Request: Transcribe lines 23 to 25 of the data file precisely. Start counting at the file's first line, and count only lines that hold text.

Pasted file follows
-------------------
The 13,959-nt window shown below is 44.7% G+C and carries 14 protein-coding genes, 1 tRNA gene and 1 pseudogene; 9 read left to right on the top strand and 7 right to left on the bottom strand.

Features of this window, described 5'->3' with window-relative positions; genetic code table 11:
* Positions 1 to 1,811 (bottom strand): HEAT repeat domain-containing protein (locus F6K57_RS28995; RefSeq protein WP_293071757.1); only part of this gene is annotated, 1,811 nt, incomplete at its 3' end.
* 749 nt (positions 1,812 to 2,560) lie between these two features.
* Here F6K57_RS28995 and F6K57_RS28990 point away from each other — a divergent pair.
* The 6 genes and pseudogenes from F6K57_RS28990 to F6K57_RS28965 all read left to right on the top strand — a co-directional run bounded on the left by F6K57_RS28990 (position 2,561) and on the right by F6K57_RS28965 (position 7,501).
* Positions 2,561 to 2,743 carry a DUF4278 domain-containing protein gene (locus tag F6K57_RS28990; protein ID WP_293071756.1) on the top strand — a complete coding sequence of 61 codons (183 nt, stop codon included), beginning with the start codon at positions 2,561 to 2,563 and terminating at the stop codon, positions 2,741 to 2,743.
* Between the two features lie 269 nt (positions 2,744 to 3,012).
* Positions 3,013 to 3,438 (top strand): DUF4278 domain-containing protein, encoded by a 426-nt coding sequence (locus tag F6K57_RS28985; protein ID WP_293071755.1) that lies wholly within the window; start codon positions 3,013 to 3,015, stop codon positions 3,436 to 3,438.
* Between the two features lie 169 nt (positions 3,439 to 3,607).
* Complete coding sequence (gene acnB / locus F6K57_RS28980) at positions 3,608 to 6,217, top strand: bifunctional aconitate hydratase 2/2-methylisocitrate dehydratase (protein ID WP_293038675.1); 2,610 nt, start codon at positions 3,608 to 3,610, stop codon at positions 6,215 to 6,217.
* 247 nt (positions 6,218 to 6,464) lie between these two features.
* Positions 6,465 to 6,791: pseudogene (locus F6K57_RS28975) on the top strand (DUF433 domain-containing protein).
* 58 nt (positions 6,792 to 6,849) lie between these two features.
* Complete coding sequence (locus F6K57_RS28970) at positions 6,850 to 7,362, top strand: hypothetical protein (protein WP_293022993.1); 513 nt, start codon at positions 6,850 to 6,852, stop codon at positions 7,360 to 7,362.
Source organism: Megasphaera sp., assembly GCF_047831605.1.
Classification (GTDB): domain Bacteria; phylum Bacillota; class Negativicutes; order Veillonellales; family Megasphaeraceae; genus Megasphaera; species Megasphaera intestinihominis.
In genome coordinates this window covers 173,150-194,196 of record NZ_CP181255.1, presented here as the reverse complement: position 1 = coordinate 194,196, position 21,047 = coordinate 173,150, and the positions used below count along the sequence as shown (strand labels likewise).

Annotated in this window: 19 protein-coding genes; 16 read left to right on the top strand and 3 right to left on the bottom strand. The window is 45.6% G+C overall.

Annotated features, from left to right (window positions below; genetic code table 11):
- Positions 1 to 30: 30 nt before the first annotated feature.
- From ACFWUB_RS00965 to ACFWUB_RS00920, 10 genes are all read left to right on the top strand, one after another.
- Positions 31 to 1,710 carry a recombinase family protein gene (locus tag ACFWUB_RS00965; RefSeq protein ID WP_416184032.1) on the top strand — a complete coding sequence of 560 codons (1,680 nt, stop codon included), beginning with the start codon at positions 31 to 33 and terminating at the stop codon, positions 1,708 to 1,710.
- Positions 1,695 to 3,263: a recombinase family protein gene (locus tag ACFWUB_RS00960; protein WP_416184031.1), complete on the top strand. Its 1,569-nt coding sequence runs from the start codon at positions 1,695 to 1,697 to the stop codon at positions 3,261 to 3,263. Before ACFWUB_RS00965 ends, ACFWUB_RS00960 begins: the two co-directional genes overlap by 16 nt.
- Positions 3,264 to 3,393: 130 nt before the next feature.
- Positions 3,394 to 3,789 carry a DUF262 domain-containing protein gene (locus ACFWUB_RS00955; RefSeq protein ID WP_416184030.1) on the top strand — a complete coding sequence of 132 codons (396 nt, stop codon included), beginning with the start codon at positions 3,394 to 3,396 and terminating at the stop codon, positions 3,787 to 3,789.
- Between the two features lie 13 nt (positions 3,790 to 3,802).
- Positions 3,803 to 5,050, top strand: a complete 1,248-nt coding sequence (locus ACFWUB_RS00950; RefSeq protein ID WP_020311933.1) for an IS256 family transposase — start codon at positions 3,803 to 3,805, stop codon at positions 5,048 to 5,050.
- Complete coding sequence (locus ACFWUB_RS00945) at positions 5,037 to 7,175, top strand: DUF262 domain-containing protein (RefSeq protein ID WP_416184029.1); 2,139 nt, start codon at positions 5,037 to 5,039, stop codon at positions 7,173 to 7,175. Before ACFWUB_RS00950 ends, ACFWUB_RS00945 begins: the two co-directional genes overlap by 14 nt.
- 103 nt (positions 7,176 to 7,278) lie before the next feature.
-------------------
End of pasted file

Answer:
- Positions 31 to 1,710 carry a recombinase family protein gene (locus tag ACFWUB_RS00965; RefSeq protein ID WP_416184032.1) on the top strand — a complete coding sequence of 560 codons (1,680 nt, stop codon included), beginning with the start codon at positions 31 to 33 and terminating at the stop codon, positions 1,708 to 1,710.
- Positions 1,695 to 3,263: a recombinase family protein gene (locus tag ACFWUB_RS00960; protein WP_416184031.1), complete on the top strand. Its 1,569-nt coding sequence runs from the start codon at positions 1,695 to 1,697 to the stop codon at positions 3,261 to 3,263. Before ACFWUB_RS00965 ends, ACFWUB_RS00960 begins: the two co-directional genes overlap by 16 nt.
- Positions 3,264 to 3,393: 130 nt before the next feature.